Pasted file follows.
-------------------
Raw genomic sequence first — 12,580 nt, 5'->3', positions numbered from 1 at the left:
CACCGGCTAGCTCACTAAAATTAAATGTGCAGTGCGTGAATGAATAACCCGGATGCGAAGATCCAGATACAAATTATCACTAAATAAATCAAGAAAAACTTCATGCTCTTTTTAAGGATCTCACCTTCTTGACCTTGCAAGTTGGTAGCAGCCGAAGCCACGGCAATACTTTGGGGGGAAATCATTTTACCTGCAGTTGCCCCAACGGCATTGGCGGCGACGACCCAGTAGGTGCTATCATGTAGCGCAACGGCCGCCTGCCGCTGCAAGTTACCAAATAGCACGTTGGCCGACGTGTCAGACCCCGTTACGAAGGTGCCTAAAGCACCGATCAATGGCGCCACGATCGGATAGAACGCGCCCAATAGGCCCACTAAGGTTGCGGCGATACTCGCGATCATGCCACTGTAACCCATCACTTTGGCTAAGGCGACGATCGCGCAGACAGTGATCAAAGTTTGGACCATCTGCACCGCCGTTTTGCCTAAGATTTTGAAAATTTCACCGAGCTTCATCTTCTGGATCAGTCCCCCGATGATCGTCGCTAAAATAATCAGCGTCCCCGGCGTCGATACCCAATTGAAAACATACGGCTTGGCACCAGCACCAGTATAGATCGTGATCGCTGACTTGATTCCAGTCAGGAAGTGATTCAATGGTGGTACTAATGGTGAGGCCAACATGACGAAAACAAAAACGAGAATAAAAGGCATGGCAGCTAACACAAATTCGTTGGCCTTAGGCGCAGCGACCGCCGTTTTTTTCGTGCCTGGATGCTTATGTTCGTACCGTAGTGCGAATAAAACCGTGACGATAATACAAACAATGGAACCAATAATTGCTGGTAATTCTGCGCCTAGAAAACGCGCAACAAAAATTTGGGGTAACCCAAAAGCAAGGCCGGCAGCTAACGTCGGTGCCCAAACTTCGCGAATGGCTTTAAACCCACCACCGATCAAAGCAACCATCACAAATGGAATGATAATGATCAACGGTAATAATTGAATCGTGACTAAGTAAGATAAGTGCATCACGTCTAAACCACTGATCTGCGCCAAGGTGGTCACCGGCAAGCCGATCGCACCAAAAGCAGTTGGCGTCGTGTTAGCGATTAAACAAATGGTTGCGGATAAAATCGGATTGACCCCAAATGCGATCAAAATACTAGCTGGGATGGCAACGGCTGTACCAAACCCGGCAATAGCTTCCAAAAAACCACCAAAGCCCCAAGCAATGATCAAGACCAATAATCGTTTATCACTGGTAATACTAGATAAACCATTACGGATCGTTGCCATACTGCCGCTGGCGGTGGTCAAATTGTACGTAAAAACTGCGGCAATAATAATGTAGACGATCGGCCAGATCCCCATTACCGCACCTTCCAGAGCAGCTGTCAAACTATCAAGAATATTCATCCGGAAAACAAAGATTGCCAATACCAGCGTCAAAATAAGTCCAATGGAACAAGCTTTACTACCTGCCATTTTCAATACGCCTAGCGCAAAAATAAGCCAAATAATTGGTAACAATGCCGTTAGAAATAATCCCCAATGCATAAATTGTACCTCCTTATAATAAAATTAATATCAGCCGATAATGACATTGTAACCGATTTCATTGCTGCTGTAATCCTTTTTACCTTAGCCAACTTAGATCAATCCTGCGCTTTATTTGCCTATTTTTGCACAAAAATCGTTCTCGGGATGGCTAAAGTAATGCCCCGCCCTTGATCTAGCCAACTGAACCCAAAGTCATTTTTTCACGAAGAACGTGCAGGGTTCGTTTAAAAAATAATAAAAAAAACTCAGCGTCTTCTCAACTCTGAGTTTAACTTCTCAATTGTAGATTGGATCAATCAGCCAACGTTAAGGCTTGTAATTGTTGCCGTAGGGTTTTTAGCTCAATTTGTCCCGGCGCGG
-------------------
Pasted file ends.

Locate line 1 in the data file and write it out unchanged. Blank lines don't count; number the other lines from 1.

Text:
Raw genomic sequence first — 12,580 nt, 5'->3', positions numbered from 1 at the left: